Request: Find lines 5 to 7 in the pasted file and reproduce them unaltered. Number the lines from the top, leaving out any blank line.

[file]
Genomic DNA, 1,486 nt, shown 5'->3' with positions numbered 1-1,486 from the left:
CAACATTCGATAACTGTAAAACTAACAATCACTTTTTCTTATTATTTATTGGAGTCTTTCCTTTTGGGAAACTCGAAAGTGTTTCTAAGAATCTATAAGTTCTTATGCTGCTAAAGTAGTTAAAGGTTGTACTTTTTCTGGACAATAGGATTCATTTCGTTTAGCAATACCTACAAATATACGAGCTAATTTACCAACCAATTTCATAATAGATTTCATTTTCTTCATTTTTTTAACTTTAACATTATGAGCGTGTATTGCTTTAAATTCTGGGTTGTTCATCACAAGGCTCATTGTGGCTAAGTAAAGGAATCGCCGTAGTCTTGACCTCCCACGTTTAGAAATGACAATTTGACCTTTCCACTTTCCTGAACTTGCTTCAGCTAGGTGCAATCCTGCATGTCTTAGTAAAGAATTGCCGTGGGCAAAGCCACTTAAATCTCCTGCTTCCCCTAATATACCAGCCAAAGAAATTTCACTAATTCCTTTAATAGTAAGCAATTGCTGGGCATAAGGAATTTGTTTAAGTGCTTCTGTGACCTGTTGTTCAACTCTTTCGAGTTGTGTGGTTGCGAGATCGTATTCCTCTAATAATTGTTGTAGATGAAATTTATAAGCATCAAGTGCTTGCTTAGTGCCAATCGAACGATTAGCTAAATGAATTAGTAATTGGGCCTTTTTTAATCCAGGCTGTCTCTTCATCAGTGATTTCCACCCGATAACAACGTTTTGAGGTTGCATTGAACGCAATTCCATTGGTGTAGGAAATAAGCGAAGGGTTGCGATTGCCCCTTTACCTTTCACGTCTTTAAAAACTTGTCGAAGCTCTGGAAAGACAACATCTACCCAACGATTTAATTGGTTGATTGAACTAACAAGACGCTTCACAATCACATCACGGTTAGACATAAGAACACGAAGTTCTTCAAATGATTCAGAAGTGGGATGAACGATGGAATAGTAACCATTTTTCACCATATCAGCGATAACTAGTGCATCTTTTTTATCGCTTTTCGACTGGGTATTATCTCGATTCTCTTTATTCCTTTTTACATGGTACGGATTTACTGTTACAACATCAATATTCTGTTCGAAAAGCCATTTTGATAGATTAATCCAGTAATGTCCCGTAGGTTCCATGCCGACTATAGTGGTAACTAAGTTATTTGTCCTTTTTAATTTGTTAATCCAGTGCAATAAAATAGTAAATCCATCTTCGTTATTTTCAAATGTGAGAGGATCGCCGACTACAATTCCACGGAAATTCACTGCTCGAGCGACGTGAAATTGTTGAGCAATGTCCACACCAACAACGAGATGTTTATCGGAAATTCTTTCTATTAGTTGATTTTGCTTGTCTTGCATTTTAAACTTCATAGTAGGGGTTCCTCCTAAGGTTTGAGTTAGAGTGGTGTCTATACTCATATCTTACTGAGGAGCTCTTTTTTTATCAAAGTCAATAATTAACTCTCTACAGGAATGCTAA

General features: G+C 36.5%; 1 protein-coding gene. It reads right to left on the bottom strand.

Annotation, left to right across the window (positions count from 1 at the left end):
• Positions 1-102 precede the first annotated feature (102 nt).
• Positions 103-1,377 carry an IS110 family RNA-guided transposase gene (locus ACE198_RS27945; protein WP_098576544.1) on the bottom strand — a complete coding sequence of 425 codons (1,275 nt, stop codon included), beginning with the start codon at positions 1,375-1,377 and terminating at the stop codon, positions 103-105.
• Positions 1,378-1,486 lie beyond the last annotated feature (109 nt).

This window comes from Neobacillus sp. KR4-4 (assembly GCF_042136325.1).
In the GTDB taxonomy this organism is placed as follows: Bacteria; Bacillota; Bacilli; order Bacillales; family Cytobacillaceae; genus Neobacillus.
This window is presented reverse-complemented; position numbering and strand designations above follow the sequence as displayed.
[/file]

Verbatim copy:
• Positions 1-102 precede the first annotated feature (102 nt).
• Positions 103-1,377 carry an IS110 family RNA-guided transposase gene (locus ACE198_RS27945; protein WP_098576544.1) on the bottom strand — a complete coding sequence of 425 codons (1,275 nt, stop codon included), beginning with the start codon at positions 1,375-1,377 and terminating at the stop codon, positions 103-105.
• Positions 1,378-1,486 lie beyond the last annotated feature (109 nt).